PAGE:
The government released a National Strategy for Identity Resilience, scrapped a satellite program, and frightened homebuyers with fights path maps for the new Western Sydney International Airport. And there’s more…Continue reading “Digital developments from Canberra 42”
It’s a year since my last airline flight, returning to Sydney from a conference in Melbourne. What a year it’s been since then! My week of Monday 22 to Sunday 28 February also saw me get a few things written, but you can’t see them today.Continue reading “Weekly Wrap 561: Still-hidden writing and remembering my last flight”
The highlight of my week of Monday 24 to Sunday 30 September 2018 was obviously being flown from Sydney to (nearly) Adelaide by Mark Newton in his Van’s RV-6 VH-SOL. That’s it in the photo. Obviously.
A podcast will result from that trip, “The 9pm Sierra Oscar Lima (Or Llama)”, in about four weeks from now, once I’ve finished travelling. Meanwhile, you can read the tweets and look at the blurry photos.
A second highlight was running a successful Pozible crowdfunding campaign, The 9pm Flying Visits, to record some podcast segments in Adelaide, Washington DC, and Melbourne. I’m visiting those cities for work, but thanks to 50 generous supporters contributed $2138 to cover extra accommodation and the like. See below for how that will all work.
- Telstra and Optus call for clarity in anti-encryption laws, ZDNet Australia, 24 September 2018.
None published, but I’ve recorded a long conversation with Nicholas Fryer, who does The Arch Window segments in The 9pm Edict. That will appear some time in the coming week.
- On Monday, one of my “excellent” tweets was used in the Junkee story Everyone Wants To Run The ABC Now That Michelle Guthrie Has Been Fired.
- On Tuesday. I spoke about the idea of selling your own data, and the government’s work on the Consumer Data Right, on ABC Adelaide. I did not record it.
- On Thursday, I met with the CEO of Responsight and his PR people. They bought me a coffee.
The Week Ahead
As I post this on Sunday afternoon, I’m at Adelaide Airport for flights via Melbourne and Abu Dhabi to Washington DC. I’ll arrive there on Monday evening local time.
I’m spending the week in DC covering the FireEye Cyber Defense Summit from Tuesday to Thursday, then enjoying my first visit to the city and recording more podcasts bits. I’m very pleased that one of those bits will be an interview with the remarkable Mike Godwin, creator of Godwin’s Law amongst many other things.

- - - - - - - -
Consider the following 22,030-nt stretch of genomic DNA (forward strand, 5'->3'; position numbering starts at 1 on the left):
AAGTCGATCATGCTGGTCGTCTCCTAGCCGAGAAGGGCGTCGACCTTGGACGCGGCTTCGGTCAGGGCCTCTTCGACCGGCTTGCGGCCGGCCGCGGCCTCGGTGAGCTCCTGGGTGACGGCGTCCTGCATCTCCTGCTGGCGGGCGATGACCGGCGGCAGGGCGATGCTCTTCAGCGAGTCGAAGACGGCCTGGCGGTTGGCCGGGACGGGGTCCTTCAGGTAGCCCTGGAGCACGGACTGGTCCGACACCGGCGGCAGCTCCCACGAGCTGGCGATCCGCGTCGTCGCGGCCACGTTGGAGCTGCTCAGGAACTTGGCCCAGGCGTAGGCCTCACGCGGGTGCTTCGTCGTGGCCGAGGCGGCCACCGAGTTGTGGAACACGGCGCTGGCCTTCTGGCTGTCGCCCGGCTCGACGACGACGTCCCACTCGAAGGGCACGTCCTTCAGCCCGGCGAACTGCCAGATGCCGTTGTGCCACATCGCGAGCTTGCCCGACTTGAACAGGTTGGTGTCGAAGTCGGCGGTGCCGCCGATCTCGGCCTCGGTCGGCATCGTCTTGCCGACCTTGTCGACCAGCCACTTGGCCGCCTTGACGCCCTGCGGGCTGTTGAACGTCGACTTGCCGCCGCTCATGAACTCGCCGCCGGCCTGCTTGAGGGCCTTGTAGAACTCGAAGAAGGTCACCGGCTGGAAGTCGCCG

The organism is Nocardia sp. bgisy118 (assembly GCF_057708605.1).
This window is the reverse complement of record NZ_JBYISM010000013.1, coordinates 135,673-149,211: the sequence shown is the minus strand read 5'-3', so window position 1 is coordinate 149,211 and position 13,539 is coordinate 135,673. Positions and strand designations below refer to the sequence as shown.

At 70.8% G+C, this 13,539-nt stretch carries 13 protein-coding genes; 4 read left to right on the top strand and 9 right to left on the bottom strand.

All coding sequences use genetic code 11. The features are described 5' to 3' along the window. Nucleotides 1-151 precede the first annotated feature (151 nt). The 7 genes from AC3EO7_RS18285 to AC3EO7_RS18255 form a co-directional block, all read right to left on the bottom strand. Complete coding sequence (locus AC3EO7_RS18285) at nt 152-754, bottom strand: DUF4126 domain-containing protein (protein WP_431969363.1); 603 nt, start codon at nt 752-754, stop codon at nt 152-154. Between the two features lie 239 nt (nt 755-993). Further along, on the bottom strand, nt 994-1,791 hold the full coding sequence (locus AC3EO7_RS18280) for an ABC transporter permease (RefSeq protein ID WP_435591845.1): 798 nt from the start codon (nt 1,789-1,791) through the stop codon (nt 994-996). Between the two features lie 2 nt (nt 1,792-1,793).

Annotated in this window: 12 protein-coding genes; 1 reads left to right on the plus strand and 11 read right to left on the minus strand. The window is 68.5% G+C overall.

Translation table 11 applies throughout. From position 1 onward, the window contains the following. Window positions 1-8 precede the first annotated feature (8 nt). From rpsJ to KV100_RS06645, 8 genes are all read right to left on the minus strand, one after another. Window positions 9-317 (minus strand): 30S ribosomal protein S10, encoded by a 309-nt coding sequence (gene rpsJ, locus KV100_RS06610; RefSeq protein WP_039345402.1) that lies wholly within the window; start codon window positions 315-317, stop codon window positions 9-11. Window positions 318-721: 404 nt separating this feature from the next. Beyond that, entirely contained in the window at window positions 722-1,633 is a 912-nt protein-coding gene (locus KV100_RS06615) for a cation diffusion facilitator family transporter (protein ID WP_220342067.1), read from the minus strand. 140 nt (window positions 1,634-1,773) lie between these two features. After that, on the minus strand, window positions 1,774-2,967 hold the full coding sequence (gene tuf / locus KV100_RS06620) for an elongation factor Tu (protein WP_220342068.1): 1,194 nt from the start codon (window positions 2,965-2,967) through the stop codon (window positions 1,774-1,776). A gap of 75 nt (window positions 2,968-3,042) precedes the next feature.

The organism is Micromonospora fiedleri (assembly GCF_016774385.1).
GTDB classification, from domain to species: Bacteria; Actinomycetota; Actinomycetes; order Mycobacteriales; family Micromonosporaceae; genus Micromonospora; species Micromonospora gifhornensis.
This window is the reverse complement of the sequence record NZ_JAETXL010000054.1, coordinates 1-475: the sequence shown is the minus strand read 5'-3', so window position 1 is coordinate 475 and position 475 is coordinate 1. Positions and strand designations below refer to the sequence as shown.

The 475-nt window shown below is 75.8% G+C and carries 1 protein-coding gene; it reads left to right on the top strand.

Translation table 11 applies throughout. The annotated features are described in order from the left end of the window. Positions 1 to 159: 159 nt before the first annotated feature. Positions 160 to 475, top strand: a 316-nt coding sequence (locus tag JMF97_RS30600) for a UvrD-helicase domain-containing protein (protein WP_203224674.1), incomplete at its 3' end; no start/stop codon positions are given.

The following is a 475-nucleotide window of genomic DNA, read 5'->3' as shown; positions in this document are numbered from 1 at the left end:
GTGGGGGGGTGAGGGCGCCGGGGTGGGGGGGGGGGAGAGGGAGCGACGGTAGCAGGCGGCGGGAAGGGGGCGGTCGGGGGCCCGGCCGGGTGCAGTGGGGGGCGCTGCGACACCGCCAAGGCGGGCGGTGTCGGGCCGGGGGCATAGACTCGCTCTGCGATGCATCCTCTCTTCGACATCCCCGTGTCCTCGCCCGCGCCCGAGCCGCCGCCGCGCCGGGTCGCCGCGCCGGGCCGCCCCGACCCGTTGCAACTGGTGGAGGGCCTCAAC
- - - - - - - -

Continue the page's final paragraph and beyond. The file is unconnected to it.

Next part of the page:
On Sunday night I fly out via Abu Dhabi to Melbourne.
The following week I’m in Melbourne, arriving on Tuesday evening local time to cover the Australian Cyber Conference, formerly the Australian Information Security Association (AISA) National Conference, on 9â€“11 October. I’m staying in Melbourne to write, and record yet more podcast bits, before flying up to Sydney on Sunday night.
- The Sibos global financial services conference, Sydney, 22â€“25 October.
- International Association of Privacy Professionals ANZ (iappANZ) Annual Summit, Privacy: Handling the Seismic Shift, Melbourne, 1 November. (TBC)
[Photo: Refuelling at Swan Hill. Mark Newton’s Van’s RV-6 VH-SOL about to be refuelled at Swan Hill Aerodrome, as the signage described it, on 28 September 2018.]
Do we really think we can just bolt some sort of “government 2.0 module” onto steam-era bureaucracies and magically bring them into the 21st Century?
Sure, our governments served us fairly well in the 20th Century, at least in the West. They beat the bad guys in WWII, brought us through the scary Cold War and delivered health and prosperity our grandparents would have found unimaginable.
Not to mention Windows ME.
But times are changing. We’re starting to notice that things don’t work as well as they used to. We’re spending taxpayers’ money bailing out economies only to have bankers suck out more bonuses anyway. Conferences intended to agree on Climate Change action produce… well… nothing concrete. Sydney’s suburban railway network is slower than in the 1920s!
Having invested so much time and money on these institutions, though, we’re reluctant to let them go.
This is the sunk cost fallacy.
Concorde is the classic example. Long after it must have been clear to the French and British governments that no-one was going to buy this aircraft, they continued investing in it simply because they’d already spent so much and didn’t want to lose those “sunk costs”. Yet those costs were gone, no matter what. To continue spending was irrational.
The same happened in the Vietnam War, where US President Lyndon Johnson kept committing thousands of troops after he’d realised the cause was hopeless and America could not win.